Should States Be Pressured Into Investing in Higher Education?

Todd Finkelmeyer recently wrapped up his reporting career at The Capital Times to begin a new position as communications director UW-Madison’s School of Education. PROFS always found his reporting on higher education to be detailed and fair and he contributed much to the conversation on public higher education.

One of Todd’s last articles posed the question of whether or not states could be pressured into increasing their investment in higher education. The University of Minnesota Board of Regents recently approved an undergraduate in-state tuition freeze if the state increases its contribution to the university. A small percentage of the funding increase will also be tied to performance goals, such as improved graduation rates.

Several current and past members of the PROFS Steering Committee were asked weigh in on the subject. Here are a few of their comments:

Bill Tracy, PROFS president: “As the state’s investment in higher education goes down, tuition goes up and it becomes much harder for many middle-income and working-class families to help send their children to college. That turns directly into lost earning power and lost human capital. A person who gets a college degree is going to make a lot more money and bring a lot more to the economy and might even become one of these so-called ‘job creators.’ Statistics strongly indicate that investing in peoples’ education is the best investment we can make in terms of growing the economy.”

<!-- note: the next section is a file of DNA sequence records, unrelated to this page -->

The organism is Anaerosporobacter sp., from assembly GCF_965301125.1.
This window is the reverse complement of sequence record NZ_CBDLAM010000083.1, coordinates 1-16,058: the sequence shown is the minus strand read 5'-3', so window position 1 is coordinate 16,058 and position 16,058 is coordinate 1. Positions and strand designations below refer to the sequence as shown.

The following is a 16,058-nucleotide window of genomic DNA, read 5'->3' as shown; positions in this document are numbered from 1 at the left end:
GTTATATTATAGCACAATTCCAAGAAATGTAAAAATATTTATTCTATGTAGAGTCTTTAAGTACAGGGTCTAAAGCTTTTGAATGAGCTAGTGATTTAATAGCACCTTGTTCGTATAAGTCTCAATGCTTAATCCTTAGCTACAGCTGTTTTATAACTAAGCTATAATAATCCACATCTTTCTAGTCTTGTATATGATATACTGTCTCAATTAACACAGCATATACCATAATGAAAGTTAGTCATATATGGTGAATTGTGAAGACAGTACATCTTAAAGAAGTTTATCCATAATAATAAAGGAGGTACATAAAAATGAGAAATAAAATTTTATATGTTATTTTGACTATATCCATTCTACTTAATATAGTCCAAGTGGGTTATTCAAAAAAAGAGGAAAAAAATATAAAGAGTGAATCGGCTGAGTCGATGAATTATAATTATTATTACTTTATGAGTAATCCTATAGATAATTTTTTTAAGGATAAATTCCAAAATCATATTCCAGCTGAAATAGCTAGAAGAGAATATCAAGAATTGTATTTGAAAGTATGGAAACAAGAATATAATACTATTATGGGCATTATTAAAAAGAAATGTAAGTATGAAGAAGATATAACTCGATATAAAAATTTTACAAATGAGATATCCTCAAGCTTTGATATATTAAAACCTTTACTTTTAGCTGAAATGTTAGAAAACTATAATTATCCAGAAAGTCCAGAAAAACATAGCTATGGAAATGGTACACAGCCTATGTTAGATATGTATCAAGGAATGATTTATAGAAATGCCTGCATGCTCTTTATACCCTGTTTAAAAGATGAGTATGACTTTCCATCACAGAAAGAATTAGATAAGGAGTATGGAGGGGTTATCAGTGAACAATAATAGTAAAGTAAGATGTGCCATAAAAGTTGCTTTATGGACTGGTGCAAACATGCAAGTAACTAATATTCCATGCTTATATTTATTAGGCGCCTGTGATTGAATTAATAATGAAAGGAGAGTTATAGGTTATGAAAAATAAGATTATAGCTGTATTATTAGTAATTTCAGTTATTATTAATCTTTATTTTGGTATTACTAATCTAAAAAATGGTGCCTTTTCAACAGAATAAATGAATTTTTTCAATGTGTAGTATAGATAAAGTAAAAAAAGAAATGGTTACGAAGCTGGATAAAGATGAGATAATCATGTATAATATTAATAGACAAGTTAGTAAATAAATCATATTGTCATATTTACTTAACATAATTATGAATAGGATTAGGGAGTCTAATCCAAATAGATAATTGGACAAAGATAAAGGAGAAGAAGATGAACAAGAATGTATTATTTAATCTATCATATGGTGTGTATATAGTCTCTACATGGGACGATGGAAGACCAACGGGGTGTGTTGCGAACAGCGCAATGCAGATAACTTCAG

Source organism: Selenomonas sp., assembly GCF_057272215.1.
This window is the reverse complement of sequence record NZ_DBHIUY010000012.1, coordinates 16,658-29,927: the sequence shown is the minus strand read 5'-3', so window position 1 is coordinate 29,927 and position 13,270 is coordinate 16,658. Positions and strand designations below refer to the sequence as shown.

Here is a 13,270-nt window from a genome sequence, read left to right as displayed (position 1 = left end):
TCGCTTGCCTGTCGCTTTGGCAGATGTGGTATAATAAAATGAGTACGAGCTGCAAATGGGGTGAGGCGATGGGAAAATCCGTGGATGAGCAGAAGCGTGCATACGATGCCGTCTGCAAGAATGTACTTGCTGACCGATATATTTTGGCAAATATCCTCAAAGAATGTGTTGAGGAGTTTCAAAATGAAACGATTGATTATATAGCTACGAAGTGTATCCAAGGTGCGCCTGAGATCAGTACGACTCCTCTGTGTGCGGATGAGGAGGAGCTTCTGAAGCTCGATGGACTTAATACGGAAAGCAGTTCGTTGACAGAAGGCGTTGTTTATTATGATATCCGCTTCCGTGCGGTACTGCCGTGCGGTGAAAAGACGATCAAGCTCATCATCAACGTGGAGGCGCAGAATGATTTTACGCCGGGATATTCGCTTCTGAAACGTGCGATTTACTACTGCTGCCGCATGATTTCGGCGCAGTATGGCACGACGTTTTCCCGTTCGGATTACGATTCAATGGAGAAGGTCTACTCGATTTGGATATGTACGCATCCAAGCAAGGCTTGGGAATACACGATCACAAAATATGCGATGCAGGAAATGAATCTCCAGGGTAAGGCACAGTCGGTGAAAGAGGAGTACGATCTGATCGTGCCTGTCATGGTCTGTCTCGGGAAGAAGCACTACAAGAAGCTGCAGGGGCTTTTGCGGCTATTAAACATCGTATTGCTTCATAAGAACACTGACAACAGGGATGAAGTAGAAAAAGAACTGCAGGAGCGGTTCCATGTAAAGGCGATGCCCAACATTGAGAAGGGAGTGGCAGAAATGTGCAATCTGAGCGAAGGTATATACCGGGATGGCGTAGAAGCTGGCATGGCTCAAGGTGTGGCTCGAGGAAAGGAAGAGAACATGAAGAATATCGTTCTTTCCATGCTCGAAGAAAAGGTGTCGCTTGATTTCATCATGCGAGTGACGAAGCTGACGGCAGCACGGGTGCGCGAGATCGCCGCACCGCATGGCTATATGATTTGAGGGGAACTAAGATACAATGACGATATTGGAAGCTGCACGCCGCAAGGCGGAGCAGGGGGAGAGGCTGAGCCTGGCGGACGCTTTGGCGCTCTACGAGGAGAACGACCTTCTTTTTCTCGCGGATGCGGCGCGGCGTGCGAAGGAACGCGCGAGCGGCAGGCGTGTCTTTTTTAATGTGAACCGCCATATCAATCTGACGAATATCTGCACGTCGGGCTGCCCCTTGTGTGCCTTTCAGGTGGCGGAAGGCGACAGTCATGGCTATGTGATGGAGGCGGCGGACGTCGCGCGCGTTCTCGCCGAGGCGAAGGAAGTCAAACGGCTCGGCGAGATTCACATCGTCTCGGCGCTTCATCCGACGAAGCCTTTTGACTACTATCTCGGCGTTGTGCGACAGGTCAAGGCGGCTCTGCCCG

Grant Petty, PROFS Steering Committee member: “Fundamentally, what we really need is for the Wisconsin public to come to see the value of public higher education and research as a sound investment in the future of the state, not a drain on resources, and to see much more clearly how rising tuition and declining state support are inextricably linked. And we need that public sentiment to translate into the political will to appropriate more revenue in support of our schools.”

Sara Goldrick-Rab, PROFS Steering Committee member: “In my view, the Wisconsin Legislature would be doing the state’s students and families a great service by helping keep tuition manageable by offering UW System increased state support in exchange for holding tuition flat, and continuing to make serving in-state residents a priority. Furthermore, performance-based incentive funding should be available for campuses that manage to grow/expand enrollment for in-state residents.”

Brad Barham, past PROFS Steering Committee member: “Building a solid base level of state funding is critical to the future of high quality and affordable higher education in the state and especially in UW System campuses that do not have the same potential as UW-Madison to generate alternative revenue streams. And, really, prosperity over the medium- to long-term in Wisconsin hinges on getting this situation turned around. We need innovation, life-long learning, job training, and engaged and informed citizens if we are going to prosper economically and socially. We need it statewide, which means that we need the social compact that the Faculty Senate called for last year.”